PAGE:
HealthDay News – The anticoagulant dabigatran etexilate mesylate (Pradaxa, Boehringer Ingelheim) should not be used to prevent stroke or blood clots in patients with mechanical heart valves, the FDA warned in a safety announcement.
Recently, the phase 2 RE-ALIGN study was stopped early when results from an interim analysis showed dabigatran etexilate mesylate increased patients’ risk for major thromboembolic events, including strokes, heart attacks and blood clots, compared with the anticoagulant warfarin.
“The FDA is requiring a contraindication of Pradaxa in patients with mechanical heart valves,” the agency said. “Health care professionals should promptly transition any patient with a mechanical heart valve who is taking Pradaxa to another medication.”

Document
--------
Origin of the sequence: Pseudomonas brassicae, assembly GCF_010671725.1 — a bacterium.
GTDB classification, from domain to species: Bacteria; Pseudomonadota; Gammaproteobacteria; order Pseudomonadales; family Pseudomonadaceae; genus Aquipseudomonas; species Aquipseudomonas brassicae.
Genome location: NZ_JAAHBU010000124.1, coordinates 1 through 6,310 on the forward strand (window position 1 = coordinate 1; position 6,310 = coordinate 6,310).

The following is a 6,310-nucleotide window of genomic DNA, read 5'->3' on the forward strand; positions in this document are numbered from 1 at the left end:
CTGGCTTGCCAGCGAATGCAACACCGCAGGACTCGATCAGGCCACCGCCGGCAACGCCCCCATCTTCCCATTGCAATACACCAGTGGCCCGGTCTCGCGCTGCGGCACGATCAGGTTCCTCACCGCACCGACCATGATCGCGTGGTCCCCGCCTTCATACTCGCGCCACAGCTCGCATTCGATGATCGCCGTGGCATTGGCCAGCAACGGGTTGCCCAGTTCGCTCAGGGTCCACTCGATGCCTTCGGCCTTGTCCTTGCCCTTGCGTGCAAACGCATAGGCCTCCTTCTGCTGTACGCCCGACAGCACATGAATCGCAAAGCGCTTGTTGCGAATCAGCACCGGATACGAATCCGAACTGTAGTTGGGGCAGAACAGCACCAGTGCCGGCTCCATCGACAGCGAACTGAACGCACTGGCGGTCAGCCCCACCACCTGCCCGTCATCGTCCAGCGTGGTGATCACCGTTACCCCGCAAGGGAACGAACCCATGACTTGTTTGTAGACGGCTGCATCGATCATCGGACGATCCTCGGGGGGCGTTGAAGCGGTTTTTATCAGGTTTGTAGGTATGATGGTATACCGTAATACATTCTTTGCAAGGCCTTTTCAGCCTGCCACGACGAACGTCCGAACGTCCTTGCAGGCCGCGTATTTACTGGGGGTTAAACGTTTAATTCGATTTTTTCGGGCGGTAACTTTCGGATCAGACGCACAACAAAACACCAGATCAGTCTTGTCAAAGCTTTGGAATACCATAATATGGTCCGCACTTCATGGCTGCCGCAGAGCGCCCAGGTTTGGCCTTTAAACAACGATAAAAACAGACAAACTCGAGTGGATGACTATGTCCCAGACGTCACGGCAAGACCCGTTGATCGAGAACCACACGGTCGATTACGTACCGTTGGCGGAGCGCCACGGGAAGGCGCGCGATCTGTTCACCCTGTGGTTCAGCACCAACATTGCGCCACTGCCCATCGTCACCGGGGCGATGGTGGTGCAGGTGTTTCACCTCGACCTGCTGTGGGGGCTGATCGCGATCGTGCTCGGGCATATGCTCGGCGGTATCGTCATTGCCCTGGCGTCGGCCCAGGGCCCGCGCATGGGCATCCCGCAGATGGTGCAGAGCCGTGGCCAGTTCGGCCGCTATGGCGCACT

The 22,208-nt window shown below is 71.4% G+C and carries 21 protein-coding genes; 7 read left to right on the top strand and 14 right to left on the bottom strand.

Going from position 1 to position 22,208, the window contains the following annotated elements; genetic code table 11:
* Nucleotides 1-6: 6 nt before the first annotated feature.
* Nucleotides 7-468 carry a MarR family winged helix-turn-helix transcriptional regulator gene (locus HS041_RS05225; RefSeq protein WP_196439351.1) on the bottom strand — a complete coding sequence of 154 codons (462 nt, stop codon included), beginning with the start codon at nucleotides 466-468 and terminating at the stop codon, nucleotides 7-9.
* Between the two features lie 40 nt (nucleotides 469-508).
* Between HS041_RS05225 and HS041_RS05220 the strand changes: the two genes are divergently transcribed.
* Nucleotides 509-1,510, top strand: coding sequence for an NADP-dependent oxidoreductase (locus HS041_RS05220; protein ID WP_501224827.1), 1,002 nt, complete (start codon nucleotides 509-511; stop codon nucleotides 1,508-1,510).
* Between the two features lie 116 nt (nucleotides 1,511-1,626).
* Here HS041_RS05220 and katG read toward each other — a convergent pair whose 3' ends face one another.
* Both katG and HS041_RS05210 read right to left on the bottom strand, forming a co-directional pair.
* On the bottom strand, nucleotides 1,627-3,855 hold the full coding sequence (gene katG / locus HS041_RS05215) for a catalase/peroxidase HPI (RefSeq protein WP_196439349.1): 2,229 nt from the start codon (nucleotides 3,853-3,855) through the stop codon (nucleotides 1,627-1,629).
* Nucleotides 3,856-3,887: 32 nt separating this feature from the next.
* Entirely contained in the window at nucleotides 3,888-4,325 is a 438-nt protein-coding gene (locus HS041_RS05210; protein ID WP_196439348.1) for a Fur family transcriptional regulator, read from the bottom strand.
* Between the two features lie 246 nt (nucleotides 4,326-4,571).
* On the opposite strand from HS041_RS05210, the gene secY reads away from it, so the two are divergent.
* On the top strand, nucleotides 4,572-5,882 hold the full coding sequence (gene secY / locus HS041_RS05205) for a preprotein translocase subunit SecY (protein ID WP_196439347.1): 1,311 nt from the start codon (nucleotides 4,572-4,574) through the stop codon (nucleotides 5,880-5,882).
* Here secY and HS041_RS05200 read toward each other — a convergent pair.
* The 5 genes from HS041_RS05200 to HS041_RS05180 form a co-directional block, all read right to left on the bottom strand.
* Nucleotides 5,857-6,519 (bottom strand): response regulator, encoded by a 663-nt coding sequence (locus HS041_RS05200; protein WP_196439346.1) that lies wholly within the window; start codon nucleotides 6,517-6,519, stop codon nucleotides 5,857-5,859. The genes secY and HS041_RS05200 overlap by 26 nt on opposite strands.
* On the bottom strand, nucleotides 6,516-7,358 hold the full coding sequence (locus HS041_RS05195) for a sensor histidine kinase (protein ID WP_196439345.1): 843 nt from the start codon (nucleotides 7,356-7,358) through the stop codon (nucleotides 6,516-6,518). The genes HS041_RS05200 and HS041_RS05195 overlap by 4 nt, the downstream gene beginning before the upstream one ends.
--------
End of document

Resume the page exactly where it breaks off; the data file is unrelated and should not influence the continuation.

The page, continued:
In addition, more bleeding after valve surgery was found in the patients taking dabigatran etexilate mesylate than in warfarin users.The drug’s safety among patients with bioprosthetic valves has not been evaluated and cannot be recommended, the FDA said.
The agency advices patients with any type of prosthetic heart valve replacements, who are taking dabigatran etexilate mesylate to talk with their health care professional as soon as possible to determine the most appropriate anticoagulation treatment.
Patients should not stop taking anticoagulant medications without guidance from their health care professional, as stopping anticoagulants suddenly can increase the risk of blood clots and stroke.